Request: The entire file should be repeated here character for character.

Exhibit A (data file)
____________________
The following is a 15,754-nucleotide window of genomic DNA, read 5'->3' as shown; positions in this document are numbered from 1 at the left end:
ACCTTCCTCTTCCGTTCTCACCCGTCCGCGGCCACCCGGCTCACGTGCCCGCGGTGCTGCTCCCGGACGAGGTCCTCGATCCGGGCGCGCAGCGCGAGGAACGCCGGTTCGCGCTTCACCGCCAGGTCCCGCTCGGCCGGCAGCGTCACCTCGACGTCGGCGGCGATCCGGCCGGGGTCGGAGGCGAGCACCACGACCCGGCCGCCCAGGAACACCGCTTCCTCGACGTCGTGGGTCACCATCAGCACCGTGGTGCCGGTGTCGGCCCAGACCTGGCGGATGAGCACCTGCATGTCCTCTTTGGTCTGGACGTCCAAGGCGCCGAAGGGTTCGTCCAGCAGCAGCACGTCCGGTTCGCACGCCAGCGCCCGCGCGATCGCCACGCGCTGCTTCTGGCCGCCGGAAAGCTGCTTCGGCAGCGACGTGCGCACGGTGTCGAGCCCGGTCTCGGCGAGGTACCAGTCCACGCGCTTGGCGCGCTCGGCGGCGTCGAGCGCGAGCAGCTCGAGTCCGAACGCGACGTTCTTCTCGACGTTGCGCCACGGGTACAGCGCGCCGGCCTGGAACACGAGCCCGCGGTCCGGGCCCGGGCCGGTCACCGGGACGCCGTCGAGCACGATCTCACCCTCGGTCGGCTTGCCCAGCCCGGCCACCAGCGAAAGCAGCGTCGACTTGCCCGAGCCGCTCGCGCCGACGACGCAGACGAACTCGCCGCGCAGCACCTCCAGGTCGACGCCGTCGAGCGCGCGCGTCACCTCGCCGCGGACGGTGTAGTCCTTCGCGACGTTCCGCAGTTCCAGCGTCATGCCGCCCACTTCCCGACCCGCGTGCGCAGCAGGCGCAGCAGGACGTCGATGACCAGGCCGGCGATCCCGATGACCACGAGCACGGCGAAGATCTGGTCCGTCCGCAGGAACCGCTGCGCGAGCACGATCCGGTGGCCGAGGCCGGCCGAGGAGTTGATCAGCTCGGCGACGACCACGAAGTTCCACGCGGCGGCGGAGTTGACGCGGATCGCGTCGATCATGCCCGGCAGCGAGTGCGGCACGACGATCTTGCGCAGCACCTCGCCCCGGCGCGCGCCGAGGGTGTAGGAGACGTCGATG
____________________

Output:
The following is a 15,754-nucleotide window of genomic DNA, read 5'->3' as shown; positions in this document are numbered from 1 at the left end:
ACCTTCCTCTTCCGTTCTCACCCGTCCGCGGCCACCCGGCTCACGTGCCCGCGGTGCTGCTCCCGGACGAGGTCCTCGATCCGGGCGCGCAGCGCGAGGAACGCCGGTTCGCGCTTCACCGCCAGGTCCCGCTCGGCCGGCAGCGTCACCTCGACGTCGGCGGCGATCCGGCCGGGGTCGGAGGCGAGCACCACGACCCGGCCGCCCAGGAACACCGCTTCCTCGACGTCGTGGGTCACCATCAGCACCGTGGTGCCGGTGTCGGCCCAGACCTGGCGGATGAGCACCTGCATGTCCTCTTTGGTCTGGACGTCCAAGGCGCCGAAGGGTTCGTCCAGCAGCAGCACGTCCGGTTCGCACGCCAGCGCCCGCGCGATCGCCACGCGCTGCTTCTGGCCGCCGGAAAGCTGCTTCGGCAGCGACGTGCGCACGGTGTCGAGCCCGGTCTCGGCGAGGTACCAGTCCACGCGCTTGGCGCGCTCGGCGGCGTCGAGCGCGAGCAGCTCGAGTCCGAACGCGACGTTCTTCTCGACGTTGCGCCACGGGTACAGCGCGCCGGCCTGGAACACGAGCCCGCGGTCCGGGCCCGGGCCGGTCACCGGGACGCCGTCGAGCACGATCTCACCCTCGGTCGGCTTGCCCAGCCCGGCCACCAGCGAAAGCAGCGTCGACTTGCCCGAGCCGCTCGCGCCGACGACGCAGACGAACTCGCCGCGCAGCACCTCCAGGTCGACGCCGTCGAGCGCGCGCGTCACCTCGCCGCGGACGGTGTAGTCCTTCGCGACGTTCCGCAGTTCCAGCGTCATGCCGCCCACTTCCCGACCCGCGTGCGCAGCAGGCGCAGCAGGACGTCGATGACCAGGCCGGCGATCCCGATGACCACGAGCACGGCGAAGATCTGGTCCGTCCGCAGGAACCGCTGCGCGAGCACGATCCGGTGGCCGAGGCCGGCCGAGGAGTTGATCAGCTCGGCGACGACCACGAAGTTCCACGCGGCGGCGGAGTTGACGCGGATCGCGTCGATCATGCCCGGCAGCGAGTGCGGCACGACGATCTTGCGCAGCACCTCGCCCCGGCGCGCGCCGAGGGTGTAGGAGACGTCGATG